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HRW denounces attacks on Sufi shrines in Libya

© AFP/File | Libyan people walk through the ruins of a damaged Sufi shrine in the neighbourhood of Tajoura, on the outskirts of Tripoli, after it was attacked in March 2013


Human Rights Watch on Thursday denounced a series of attacks against shrines of the mystical Sufi branch of Sunni Islam in Libya by "extremist" militias.

"Sufi religious sites are under assault in Libya," the New York-based rights watchdog said after two attacks in the capital Tripoli over the past two months.

It said unidentified assailants torched the Zawiyat Sheikha Radiya, a historic Sufi mosque in Tripoli, heavily damaging it on November 28, on the eve of a feast marking the birthday of Prophet Mohammed.

Another attack on October 20 destroyed the Sidi Abu Gharara mosque, also in Tripoli, said HRW.

The report comes after suspected Islamic State group jihadists killed more than 300 people at a Sufi mosque in Egypt's restive North Sinai late last month.

In much of the Muslim world, Sufism has for centuries been accepted and practised by mainstream Muslims and Sunni Islam's most important theologians.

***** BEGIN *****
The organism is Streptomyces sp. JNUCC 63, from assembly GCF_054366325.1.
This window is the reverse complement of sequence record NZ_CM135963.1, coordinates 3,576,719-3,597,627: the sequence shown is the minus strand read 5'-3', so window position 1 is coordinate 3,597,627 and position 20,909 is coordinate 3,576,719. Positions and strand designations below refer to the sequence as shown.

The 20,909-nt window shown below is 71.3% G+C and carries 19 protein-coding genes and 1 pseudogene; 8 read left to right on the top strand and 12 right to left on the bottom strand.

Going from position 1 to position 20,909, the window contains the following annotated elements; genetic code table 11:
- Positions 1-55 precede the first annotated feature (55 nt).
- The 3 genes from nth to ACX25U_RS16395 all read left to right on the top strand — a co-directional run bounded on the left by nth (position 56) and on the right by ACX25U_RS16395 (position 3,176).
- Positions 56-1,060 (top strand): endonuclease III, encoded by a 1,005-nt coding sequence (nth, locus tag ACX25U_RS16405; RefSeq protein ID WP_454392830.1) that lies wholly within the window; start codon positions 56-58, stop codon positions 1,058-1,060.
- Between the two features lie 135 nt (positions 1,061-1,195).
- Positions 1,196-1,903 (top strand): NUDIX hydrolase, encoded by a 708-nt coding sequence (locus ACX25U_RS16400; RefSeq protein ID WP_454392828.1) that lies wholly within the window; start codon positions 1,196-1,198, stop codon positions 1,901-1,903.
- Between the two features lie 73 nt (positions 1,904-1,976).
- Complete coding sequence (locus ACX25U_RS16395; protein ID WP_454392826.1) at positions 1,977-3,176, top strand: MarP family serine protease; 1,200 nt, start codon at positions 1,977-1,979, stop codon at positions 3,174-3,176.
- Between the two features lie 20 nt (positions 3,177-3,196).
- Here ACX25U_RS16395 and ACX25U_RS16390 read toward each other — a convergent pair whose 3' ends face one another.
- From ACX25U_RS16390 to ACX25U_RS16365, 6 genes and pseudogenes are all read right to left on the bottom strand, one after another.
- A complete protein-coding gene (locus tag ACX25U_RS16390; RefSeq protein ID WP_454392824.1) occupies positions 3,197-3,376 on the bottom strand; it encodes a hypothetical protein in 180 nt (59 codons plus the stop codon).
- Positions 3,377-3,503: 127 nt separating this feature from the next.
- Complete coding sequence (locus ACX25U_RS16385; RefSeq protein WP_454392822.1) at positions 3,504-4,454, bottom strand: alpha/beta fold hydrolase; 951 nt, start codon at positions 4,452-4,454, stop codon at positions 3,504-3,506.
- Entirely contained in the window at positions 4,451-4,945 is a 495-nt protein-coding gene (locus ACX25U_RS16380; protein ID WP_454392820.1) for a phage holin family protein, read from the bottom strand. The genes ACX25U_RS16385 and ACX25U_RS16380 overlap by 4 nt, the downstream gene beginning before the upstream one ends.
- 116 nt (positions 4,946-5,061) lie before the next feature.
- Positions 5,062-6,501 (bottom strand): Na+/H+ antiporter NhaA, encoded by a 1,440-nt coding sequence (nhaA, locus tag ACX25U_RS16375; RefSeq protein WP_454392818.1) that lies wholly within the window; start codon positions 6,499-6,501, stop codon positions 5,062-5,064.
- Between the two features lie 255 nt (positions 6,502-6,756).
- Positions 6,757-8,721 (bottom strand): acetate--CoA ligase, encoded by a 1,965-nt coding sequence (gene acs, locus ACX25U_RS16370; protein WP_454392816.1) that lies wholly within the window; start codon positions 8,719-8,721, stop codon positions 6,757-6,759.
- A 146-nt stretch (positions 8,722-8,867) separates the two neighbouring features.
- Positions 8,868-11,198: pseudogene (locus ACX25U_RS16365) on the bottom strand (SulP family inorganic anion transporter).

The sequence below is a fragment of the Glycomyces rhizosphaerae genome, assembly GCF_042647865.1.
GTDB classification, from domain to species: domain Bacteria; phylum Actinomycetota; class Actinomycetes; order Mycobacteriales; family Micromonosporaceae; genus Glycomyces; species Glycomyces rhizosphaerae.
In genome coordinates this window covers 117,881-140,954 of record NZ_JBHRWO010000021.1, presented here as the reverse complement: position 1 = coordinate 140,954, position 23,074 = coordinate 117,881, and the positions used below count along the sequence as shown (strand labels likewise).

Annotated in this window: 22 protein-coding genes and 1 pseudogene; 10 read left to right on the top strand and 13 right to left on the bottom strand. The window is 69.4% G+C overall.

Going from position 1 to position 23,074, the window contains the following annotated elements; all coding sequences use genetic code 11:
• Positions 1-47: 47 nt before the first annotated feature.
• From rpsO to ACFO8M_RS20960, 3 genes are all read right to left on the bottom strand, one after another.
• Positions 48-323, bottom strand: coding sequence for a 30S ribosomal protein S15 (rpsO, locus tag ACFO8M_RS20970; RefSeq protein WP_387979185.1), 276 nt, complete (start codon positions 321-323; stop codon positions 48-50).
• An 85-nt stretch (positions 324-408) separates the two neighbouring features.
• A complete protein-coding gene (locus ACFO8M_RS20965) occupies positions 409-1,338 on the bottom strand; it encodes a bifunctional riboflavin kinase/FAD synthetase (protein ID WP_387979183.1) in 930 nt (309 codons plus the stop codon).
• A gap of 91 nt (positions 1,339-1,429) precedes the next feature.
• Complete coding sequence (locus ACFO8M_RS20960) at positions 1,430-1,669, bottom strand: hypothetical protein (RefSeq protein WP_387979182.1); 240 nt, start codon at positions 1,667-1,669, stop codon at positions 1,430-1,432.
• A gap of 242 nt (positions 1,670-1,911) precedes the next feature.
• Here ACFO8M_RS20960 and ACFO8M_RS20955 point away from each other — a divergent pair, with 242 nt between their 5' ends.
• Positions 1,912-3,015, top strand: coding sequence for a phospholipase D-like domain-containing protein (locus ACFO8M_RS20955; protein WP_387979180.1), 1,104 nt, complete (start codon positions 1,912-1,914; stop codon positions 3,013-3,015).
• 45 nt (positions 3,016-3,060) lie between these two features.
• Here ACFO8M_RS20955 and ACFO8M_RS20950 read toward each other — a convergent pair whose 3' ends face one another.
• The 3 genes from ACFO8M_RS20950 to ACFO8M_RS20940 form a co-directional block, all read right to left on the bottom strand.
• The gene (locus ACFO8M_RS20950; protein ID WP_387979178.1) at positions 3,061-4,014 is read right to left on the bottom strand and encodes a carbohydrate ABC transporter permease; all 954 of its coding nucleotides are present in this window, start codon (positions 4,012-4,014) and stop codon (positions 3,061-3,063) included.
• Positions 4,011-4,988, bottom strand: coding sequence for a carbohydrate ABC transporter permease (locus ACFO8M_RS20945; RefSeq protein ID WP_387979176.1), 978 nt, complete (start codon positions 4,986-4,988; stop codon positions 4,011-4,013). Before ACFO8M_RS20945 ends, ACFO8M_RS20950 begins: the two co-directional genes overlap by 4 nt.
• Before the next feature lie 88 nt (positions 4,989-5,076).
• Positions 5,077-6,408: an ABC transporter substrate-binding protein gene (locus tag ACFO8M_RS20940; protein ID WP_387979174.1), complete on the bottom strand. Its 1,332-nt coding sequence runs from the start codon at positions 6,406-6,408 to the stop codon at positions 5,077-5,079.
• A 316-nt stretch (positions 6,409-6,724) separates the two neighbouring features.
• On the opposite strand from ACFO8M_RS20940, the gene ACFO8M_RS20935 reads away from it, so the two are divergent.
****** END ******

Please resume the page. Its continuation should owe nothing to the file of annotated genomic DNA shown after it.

But Salafists, or hardline Islamists, view Sufis as heretics.

HRW said Sufi shrines have come under attack in Libya since the 2011 uprising that toppled and killed dictator Moamer Kadhafi.

After the revolt the country descended into chaos with rival militias and administrations vying for power.

"Successive interim authorities since the 2011 uprising and across Libya have failed to protect Libya's Sufi religious sites from attacks and destruction by extremist militias," HRW's Eric Goldstein said.

"The unpunished attacks on Sufi mosques are endangering one of Libya's historic minority communities," added Goldstein, a deputy Middle East and North African director.

HRW said armed groups in Libya "motivated by religious ideology, have attacked and destroyed dozens of Sufi religious sites" since 2011, and kidnapped and killed Sufi followers "with impunity".

Mosques, shrines, tombs and libraries containing ancient scriptures have been destroyed.

The first attack on Sufi sites took place in October 2011 with the destruction of the Al-Masry shrine in Tripoli, said HRW.

The following month armed groups destroyed tombstones at the Girgaresh cemetery in Tripoli and damaged the Sidi Nasr shrine, also in the capital.

© 2017 AFP